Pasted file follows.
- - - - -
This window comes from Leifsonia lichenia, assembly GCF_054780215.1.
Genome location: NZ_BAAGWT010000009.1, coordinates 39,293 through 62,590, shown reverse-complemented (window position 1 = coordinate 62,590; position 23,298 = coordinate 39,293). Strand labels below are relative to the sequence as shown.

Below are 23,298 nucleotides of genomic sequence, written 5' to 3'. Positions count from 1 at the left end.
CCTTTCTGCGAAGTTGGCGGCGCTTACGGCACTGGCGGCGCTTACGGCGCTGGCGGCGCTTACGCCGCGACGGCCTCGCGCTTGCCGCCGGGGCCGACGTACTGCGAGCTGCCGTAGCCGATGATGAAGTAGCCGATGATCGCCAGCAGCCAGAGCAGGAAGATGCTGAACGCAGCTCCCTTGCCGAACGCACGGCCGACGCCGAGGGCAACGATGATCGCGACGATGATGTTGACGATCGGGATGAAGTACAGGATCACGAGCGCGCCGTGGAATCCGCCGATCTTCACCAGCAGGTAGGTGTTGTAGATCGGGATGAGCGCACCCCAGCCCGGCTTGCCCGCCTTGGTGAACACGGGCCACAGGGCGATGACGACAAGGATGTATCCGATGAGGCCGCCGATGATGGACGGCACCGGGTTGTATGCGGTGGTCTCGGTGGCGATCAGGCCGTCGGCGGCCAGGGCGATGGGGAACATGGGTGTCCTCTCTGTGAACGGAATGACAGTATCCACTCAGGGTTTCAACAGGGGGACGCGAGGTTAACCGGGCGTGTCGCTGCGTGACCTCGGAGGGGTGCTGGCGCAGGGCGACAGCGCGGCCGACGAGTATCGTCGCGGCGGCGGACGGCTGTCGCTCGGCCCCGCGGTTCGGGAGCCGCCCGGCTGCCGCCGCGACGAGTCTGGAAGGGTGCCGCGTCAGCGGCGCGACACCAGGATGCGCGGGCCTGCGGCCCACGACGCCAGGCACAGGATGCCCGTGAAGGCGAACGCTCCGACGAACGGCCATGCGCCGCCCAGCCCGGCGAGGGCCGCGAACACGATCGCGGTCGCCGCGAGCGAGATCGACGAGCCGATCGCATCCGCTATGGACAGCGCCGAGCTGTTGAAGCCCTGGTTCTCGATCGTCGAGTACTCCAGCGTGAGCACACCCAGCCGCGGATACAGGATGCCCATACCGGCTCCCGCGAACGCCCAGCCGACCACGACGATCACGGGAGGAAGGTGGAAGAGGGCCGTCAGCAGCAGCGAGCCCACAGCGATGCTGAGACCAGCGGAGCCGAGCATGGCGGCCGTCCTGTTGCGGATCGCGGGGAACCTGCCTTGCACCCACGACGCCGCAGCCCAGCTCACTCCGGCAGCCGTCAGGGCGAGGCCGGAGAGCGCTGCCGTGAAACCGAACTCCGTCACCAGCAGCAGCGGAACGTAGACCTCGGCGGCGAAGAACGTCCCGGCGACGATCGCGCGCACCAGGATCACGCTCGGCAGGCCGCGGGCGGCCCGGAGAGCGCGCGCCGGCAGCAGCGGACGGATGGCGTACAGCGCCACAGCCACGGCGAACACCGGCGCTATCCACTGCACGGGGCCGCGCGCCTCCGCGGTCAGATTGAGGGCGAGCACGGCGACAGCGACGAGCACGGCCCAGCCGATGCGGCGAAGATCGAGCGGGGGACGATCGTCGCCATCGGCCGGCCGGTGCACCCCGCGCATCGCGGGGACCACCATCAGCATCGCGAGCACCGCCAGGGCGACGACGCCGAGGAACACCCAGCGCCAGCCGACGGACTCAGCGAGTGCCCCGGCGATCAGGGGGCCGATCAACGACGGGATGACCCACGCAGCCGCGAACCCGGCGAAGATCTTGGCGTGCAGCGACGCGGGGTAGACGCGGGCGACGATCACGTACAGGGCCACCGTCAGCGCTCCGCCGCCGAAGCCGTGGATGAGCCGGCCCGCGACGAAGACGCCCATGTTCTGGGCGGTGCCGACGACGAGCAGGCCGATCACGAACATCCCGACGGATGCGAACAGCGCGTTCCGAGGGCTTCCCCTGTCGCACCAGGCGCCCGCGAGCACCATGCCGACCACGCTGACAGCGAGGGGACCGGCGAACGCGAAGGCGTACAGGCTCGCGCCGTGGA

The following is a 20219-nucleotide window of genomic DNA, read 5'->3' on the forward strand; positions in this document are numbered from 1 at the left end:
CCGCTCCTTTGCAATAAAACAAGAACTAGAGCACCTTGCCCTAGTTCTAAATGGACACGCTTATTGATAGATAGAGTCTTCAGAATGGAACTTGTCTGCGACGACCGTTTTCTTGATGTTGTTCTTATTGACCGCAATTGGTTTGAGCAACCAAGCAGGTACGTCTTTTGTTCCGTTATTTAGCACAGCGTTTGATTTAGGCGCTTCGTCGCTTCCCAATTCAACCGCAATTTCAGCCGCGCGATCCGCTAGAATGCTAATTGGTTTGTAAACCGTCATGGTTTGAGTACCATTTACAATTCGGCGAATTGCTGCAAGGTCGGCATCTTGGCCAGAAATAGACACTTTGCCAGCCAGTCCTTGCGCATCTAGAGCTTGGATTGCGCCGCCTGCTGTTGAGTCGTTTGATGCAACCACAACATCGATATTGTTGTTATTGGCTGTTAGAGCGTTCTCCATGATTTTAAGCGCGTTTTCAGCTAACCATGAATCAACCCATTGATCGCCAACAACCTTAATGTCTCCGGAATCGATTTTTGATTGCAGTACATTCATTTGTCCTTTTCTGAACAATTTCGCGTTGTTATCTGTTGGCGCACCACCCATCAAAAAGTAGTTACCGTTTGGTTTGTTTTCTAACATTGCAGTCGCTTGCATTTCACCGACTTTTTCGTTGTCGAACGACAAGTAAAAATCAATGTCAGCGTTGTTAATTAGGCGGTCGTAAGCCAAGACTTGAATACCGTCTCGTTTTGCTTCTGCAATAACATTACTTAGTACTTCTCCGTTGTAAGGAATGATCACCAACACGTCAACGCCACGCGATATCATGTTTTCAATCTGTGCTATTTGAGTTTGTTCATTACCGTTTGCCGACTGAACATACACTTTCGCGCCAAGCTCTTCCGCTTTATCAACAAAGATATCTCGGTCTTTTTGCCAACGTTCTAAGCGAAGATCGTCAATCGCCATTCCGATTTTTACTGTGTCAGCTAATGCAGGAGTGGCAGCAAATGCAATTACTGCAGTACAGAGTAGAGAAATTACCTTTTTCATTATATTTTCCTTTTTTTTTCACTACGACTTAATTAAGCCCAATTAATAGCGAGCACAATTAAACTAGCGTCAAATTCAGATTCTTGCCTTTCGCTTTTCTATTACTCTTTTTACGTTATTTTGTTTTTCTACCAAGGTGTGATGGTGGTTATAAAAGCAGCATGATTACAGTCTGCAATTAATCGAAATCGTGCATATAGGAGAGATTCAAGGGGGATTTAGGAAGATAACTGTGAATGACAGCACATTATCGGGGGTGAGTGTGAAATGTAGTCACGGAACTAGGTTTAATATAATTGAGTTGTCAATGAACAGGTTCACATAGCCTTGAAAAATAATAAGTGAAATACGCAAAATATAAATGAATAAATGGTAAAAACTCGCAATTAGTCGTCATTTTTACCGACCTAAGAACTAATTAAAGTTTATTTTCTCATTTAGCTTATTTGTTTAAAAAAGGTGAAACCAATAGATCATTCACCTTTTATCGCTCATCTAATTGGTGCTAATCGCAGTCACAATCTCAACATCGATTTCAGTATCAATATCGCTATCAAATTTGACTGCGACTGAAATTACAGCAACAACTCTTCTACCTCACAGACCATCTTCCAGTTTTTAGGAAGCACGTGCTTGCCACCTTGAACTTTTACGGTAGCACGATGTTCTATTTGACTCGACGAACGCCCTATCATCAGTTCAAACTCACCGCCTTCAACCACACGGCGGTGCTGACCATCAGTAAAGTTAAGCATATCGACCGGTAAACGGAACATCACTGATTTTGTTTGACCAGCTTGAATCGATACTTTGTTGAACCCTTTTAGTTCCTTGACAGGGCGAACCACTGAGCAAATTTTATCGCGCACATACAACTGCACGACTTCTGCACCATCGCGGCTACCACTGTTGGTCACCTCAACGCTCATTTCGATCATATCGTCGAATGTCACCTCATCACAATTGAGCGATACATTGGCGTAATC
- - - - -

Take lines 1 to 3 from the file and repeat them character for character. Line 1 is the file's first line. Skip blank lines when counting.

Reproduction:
This window comes from Leifsonia lichenia, assembly GCF_054780215.1.
Genome location: NZ_BAAGWT010000009.1, coordinates 39,293 through 62,590, shown reverse-complemented (window position 1 = coordinate 62,590; position 23,298 = coordinate 39,293). Strand labels below are relative to the sequence as shown.

Below are 23,298 nucleotides of genomic sequence, written 5' to 3'. Positions count from 1 at the left end.